The problem here is that the simple meaning of the word resurrection is that a body that was dead came back to life. There are spiritual meanings to be derived from this fact, to be sure, but if there were no physical fact, then the spiritual meanings would be meaningless. Saying that the Resurrection was not a physical but a spiritual event is something like a woman on her wedding night denying her husband the consummation of their marriage by saying, “We needn’t be quite so crudely physical as to have sexual intercourse. Marriage is, after all, simply a beautiful spiritual idea.”

The modernist theologian’s reductionist explanation doesn’t account for the simple facts of the whole story. Shall we believe that the apostles went on to follow lives of hardship, suffering, and deprivation, finally being tortured and killed for what was merely a “spiritual meaning” or a “beautiful theological idea”?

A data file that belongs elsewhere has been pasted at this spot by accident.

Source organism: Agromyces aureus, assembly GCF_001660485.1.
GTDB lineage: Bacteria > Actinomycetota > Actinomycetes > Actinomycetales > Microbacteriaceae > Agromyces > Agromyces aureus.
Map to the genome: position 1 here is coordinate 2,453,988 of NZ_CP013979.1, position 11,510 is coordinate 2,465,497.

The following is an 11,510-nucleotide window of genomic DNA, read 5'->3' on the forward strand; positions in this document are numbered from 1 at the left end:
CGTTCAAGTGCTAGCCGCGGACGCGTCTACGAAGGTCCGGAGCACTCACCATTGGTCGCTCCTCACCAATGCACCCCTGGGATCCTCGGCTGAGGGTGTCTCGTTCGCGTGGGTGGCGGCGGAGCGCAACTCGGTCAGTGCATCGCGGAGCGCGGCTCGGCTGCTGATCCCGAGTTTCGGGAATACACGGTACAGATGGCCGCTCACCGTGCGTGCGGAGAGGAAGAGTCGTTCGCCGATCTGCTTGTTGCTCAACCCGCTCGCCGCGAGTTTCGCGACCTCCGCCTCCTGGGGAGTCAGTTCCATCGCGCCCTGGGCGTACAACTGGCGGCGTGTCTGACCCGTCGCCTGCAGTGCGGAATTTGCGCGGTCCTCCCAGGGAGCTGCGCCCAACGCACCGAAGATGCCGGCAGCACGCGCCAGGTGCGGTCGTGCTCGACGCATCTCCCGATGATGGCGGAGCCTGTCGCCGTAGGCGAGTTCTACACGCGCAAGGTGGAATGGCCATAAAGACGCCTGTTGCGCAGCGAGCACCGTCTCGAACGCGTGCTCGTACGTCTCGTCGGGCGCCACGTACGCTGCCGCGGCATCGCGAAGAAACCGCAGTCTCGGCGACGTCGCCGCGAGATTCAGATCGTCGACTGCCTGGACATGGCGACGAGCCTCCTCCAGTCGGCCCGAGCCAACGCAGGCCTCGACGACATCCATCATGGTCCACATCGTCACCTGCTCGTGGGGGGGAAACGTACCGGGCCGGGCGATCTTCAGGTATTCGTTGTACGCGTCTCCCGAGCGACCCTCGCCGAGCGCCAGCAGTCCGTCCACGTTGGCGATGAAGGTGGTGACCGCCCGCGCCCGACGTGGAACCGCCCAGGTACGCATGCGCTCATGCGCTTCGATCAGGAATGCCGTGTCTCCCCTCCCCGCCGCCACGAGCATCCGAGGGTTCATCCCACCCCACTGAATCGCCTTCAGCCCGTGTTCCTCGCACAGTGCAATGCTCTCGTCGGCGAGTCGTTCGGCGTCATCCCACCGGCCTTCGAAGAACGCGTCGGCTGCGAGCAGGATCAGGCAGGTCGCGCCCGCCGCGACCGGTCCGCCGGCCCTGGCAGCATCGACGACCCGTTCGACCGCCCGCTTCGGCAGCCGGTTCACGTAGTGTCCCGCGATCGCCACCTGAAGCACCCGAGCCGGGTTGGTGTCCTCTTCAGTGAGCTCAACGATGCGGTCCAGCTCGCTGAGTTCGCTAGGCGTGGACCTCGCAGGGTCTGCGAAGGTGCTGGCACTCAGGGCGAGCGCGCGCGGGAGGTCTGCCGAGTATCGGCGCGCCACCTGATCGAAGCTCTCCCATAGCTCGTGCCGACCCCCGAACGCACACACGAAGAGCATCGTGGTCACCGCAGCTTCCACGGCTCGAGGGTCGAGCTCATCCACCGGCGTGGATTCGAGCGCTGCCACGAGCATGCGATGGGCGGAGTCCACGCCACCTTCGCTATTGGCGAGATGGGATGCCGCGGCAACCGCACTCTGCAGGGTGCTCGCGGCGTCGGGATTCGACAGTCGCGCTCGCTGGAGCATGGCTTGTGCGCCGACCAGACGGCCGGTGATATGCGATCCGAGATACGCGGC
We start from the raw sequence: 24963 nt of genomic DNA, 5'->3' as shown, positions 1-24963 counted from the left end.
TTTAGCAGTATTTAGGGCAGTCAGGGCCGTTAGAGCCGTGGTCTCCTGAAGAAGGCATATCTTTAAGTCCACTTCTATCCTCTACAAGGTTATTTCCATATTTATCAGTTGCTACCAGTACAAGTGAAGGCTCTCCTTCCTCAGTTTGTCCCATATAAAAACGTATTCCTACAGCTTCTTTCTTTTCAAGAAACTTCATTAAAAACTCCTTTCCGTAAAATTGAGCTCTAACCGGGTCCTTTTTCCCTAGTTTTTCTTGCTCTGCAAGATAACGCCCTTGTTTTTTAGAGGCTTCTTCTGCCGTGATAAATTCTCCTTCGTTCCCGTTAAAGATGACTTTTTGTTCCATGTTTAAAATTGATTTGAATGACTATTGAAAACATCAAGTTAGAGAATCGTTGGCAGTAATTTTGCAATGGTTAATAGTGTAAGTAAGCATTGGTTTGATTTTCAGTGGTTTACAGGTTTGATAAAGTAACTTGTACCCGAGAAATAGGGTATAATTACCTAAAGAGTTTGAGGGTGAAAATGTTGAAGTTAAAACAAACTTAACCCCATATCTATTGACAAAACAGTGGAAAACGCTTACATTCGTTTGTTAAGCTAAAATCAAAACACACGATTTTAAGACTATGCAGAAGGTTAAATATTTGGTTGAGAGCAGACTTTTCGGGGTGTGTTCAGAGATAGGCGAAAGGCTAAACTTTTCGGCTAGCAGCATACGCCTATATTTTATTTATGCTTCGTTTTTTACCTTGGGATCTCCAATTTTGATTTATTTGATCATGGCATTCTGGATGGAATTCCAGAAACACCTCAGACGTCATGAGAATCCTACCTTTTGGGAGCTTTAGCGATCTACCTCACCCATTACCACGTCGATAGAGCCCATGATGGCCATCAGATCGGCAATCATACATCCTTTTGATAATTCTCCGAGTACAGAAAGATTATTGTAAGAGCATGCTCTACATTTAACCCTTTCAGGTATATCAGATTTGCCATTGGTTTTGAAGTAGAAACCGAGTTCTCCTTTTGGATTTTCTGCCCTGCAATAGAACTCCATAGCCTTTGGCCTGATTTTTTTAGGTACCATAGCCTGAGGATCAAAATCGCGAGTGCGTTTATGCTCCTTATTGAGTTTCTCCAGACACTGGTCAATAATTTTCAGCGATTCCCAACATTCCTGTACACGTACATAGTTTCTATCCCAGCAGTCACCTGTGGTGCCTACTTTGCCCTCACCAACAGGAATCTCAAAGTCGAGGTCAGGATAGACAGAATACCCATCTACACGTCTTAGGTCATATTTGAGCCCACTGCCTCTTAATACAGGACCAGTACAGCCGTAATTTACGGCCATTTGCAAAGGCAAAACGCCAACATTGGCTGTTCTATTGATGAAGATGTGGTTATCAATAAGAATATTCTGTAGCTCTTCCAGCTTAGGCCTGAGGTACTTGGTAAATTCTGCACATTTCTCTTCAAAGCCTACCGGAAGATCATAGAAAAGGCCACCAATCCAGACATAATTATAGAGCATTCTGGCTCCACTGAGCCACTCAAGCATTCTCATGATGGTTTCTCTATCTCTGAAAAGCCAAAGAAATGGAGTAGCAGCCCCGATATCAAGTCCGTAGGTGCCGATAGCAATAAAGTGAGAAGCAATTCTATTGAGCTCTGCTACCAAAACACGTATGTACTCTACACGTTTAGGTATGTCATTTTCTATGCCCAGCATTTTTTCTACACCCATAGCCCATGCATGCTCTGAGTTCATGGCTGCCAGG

When faced with the slow torture of crucifixion or being flayed or boiled alive, don’t you think they would have said, “Hold on! All that Son-of-God-resurrection stuff? You misunderstood! It didn’t really happen! It was only a spiritual meaning. It was a metaphor! A theological construct!”

Finally, we have some biblical scholars’ theory that St. Paul and the Gospel writers invented the Resurrection story to bolster their new religion. There are too many implausible details to go into at this point, but the main obstacle to this conspiracy theory is that St. Paul died only thirty years after the death of Jesus himself, and he reported that the stories he had about the Resurrection were facts he himself had received from others. If Paul or the Gospel writers had made it all up, there were still plenty of eyewitnesses alive who would have corrected them—not least the murderous enemies of the new religion.

The fact of the Resurrection is a good starting point for the debates about God’s existence. Arguments with atheists can move forward in an intriguing way, because the arguments surrounding the Resurrection are more concrete and literal than philosophical arguments. They bring the argument about God down to earth—which is what the Christian religion is all about in the first place.